In the tender compassion of our God,
the dawn from on high shall break upon us,
to shine on those who dwell in darkness
and the shadow of death,
and to guide our feet into the way of peace.
(Luke 1:78-79 Grail Translation, which is used in the Liturgy of the Hours)

These two verses come from Zachariah’s Prophecy (full prayer is Luke 1:68-79), it also known as the Canticle of Zachariah. Canticle is a Latin word meaning “small song”.  This canticle is one of my favorite prayers in the Bible.  It is a part of Lauds (or Morning Prayer) in the Liturgy of the Hours, and so is prayed every morning by all bishops, priests, deacons, religious orders all around the world, and lay men and women who pray the Liturgy of the Hours.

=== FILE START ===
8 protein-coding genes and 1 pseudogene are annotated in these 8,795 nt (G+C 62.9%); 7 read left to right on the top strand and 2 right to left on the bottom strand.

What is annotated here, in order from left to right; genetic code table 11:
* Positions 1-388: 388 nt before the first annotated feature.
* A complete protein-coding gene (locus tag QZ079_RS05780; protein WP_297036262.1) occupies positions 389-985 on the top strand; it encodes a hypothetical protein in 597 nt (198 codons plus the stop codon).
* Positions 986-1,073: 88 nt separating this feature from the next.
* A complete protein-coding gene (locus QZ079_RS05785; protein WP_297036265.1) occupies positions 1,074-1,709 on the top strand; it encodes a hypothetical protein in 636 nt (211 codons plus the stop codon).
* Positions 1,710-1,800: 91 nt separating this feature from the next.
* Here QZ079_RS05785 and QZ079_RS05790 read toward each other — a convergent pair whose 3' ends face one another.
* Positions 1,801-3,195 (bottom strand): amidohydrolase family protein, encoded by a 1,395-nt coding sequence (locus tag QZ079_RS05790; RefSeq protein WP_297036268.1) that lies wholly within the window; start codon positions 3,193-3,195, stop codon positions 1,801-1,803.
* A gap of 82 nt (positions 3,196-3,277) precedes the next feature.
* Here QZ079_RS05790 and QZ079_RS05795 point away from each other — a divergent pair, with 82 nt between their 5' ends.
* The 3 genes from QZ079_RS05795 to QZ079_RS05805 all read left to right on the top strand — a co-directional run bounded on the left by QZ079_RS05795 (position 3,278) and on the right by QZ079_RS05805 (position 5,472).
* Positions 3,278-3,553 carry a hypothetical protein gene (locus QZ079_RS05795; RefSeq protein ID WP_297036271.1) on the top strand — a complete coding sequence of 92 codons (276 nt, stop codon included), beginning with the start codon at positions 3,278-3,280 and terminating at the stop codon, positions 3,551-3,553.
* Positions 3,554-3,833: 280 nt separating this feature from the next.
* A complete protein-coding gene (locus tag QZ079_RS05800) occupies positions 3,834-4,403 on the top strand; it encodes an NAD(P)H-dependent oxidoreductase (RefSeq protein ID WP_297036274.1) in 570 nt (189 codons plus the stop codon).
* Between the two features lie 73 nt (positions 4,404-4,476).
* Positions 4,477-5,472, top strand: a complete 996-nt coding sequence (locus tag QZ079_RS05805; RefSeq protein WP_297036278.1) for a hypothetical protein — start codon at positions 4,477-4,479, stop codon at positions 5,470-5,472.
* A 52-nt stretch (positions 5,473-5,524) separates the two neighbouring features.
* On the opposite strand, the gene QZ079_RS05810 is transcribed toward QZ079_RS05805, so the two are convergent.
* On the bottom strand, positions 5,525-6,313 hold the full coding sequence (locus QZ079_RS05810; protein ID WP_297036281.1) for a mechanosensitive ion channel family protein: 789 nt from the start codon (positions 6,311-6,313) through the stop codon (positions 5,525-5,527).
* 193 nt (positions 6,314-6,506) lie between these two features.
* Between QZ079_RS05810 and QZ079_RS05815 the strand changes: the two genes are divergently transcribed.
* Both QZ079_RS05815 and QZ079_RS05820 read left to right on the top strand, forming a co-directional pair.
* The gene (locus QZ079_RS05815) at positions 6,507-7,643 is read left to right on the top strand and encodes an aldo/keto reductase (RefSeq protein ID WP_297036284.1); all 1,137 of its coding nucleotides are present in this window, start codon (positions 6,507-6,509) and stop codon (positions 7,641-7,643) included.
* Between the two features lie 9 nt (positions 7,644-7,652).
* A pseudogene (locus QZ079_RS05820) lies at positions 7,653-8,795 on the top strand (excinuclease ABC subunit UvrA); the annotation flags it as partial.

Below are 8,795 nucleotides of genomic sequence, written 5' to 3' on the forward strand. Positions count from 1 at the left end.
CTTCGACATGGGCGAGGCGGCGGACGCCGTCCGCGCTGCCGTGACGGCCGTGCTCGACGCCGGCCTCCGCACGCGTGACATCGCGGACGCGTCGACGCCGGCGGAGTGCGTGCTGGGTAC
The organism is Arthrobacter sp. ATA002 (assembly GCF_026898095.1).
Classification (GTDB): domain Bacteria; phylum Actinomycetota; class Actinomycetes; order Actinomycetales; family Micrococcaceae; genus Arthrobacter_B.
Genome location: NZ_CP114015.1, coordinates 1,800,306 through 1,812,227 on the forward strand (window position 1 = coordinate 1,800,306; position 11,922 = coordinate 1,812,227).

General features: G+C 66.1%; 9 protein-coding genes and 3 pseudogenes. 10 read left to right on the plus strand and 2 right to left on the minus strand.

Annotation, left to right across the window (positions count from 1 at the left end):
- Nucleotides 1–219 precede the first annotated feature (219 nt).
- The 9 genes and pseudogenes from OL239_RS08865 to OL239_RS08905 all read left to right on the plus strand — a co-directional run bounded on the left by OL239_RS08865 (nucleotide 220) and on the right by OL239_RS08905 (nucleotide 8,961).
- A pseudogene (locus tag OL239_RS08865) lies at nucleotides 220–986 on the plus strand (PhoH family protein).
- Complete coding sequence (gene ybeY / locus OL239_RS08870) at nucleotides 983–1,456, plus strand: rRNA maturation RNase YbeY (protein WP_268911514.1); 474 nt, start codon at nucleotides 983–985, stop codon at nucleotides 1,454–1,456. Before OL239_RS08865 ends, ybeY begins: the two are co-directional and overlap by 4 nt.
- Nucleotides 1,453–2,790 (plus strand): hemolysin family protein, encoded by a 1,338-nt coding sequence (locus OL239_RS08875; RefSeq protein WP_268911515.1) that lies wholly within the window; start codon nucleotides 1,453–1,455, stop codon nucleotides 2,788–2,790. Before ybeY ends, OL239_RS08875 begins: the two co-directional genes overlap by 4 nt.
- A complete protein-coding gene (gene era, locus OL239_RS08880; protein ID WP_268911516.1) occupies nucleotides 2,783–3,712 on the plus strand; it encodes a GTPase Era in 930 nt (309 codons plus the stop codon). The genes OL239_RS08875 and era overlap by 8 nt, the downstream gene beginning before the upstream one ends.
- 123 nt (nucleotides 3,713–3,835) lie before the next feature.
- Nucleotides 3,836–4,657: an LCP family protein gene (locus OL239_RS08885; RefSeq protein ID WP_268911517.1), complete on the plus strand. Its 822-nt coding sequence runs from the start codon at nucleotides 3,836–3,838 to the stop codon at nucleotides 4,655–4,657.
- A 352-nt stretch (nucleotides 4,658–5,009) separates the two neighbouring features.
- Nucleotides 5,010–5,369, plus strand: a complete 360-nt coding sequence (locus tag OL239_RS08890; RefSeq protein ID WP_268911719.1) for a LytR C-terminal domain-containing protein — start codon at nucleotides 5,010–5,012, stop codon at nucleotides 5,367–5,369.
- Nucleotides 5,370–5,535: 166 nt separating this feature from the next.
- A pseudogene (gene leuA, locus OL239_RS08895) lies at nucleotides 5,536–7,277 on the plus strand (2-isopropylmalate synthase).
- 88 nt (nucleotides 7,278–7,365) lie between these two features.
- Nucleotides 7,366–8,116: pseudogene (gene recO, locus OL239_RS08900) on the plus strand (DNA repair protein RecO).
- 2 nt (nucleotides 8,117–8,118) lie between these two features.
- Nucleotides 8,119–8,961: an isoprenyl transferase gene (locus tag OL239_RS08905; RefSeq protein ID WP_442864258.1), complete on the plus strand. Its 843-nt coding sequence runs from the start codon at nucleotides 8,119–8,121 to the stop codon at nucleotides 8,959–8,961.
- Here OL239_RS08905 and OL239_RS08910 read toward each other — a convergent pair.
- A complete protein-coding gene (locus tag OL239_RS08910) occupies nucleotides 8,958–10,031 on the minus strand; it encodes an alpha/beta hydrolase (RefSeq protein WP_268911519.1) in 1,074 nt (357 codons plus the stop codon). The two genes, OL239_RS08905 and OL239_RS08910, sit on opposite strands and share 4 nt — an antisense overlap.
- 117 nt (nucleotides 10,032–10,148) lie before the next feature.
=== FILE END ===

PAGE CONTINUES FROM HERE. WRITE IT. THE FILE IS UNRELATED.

To understand this prayer, read the first chapter of Luke. Zachariah’s son (St. John the Baptist) has just been born and Zachariah had just regained the ability to speak after six months of being mute, as a result of his not believing the words of the angel Gabriel. The two verses above are a very poetic way of describing what it is that Jesus will do for all of mankind when he (Jesus) arrives (in about 6 months), and has fulfilled the will of God the Father, in his ministry as recorded in the rest of the Gospel.

The “dawn from on high” is a metaphor for peace, goodness and eternal life, and the darkness is a metaphor of sin, evil, and death. The “dawn from on high” is Jesus, the One who is all peace, all goodness and all life.  While Jesus came to the earth 2000+ years ago, He still needs us to spread His message of peace, goodness and eternal life.  Before we can evangelize others however, we first need to know and believe it ourselves. This prayer, the “Canticle of Zachariah” is a great prayer to grow in both an understanding of peace and in the grace of peace, a peace which only Jesus can give.